It's odd that I'm commiserating with Sirius about our ageing pets; it's usually all business with her. Her cat is a lot more advanced in age than mine, but I have been in to look after Mimi while the Wongs were in BKK, so I am quite familiar with the ageing pet issue.
Mimi was lively, vivacious, noisy and chased the big dogs around if she saw one unattended. But over the years, her sight and hearing have been failing and lately she's hobbling stiffly, like it's a pain to move around. She'd find herself in a corner and just stand there, like she can't figure a way out. She sleeps a lot and doesn't even notice my presence until I stroke her or pick her up. I wouldn't be surprised if she can't tell dream from reality any more, at least not until we make tangible contact, keeping her literally "in touch" with the world.
There doesn't seem to be anything wrong with her sense of taste and smell, though. She's onto her food as soon as I bring her near enough. It's clear she is still hanging on to life for as long as she is able, regardless of her present condition.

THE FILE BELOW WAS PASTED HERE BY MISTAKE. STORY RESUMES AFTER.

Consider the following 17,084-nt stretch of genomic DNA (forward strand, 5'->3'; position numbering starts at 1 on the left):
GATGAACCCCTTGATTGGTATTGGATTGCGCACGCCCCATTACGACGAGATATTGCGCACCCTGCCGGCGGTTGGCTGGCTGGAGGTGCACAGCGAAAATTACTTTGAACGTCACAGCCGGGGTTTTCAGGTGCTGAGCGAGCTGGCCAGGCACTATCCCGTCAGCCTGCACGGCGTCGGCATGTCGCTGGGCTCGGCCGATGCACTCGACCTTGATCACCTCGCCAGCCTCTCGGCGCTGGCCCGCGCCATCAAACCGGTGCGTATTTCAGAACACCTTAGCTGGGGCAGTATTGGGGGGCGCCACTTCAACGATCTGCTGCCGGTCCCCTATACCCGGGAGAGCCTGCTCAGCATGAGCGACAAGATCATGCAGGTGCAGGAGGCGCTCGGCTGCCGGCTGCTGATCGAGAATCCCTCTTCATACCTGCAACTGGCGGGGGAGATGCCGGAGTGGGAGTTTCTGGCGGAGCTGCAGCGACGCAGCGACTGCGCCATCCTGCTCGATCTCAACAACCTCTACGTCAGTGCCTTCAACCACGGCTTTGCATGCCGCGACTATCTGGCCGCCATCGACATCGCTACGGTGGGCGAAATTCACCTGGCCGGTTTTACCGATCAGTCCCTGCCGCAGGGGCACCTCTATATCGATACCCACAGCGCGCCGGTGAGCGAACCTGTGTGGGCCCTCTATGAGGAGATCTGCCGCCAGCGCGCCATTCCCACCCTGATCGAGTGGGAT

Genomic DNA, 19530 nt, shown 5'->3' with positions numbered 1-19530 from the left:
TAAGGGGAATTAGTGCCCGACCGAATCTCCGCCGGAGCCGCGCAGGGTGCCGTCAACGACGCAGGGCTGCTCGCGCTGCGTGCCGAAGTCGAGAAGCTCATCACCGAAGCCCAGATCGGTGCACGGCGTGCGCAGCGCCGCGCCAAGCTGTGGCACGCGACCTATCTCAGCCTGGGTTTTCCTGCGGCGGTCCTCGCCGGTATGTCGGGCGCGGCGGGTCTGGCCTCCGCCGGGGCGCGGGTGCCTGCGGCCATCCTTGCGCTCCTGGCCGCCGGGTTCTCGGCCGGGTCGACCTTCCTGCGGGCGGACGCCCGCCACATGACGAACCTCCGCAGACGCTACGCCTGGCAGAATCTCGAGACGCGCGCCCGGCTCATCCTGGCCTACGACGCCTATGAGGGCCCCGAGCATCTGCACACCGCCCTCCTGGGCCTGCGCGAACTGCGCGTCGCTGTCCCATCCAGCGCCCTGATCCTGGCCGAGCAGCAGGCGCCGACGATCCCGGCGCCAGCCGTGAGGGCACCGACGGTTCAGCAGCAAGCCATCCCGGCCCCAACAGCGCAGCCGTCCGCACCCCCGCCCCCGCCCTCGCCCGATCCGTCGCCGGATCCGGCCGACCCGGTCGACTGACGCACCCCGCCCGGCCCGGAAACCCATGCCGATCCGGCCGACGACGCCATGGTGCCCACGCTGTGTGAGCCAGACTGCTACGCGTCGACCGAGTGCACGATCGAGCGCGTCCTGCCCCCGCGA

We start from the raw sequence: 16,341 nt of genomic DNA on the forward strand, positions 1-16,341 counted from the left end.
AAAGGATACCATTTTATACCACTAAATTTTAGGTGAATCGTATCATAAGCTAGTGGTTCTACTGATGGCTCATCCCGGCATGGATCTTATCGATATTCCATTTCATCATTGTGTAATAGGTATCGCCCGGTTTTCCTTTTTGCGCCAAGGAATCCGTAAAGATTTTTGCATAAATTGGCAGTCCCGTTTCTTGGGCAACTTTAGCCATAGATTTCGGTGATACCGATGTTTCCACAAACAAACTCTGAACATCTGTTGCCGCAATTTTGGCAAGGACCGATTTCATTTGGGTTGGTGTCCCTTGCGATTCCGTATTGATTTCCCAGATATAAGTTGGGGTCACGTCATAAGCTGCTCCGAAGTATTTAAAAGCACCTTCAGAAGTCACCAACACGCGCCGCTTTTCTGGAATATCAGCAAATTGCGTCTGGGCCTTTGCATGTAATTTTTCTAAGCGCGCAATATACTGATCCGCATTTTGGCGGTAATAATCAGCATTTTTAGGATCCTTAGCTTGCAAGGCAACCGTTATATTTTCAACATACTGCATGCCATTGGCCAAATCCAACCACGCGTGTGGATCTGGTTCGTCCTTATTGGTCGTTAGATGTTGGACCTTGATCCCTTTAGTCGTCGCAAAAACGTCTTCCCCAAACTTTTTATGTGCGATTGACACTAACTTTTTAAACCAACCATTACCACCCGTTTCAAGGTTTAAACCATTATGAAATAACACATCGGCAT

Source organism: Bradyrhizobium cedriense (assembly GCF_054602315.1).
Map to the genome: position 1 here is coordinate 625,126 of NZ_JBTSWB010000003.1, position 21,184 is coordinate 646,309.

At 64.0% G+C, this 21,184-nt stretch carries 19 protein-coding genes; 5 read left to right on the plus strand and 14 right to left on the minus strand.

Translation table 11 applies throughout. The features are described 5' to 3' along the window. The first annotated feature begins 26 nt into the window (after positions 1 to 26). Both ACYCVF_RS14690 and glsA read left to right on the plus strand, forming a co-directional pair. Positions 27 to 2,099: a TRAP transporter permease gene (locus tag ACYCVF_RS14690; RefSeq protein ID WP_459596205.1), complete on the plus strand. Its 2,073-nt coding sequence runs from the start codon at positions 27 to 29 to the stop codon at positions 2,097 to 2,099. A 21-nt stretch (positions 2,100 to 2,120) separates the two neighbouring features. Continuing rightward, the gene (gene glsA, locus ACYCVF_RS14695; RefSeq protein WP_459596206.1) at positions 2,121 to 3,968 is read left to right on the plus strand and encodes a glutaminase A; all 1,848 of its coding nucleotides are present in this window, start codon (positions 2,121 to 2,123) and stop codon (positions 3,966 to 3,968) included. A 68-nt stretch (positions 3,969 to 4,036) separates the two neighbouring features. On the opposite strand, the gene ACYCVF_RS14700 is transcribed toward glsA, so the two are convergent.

That's a lot of courage for a little dog. We human beings tell ourselves we don't want to get old. We want to avoid the pain and difficulties that ageing brings. But the little dog knows that life happens only once, and there's no sense in giving it up just because it's become inconvenient. I learned a life lesson from Mimi in just one week caring for her most basic needs. She may now be old and frail, but she's not going anywhere just yet.
When she does go, as they inevitably do, I hope the decision was hers and not ours in haste; and that we will continue to nurture and care for her as long as she needs us, right up until the end.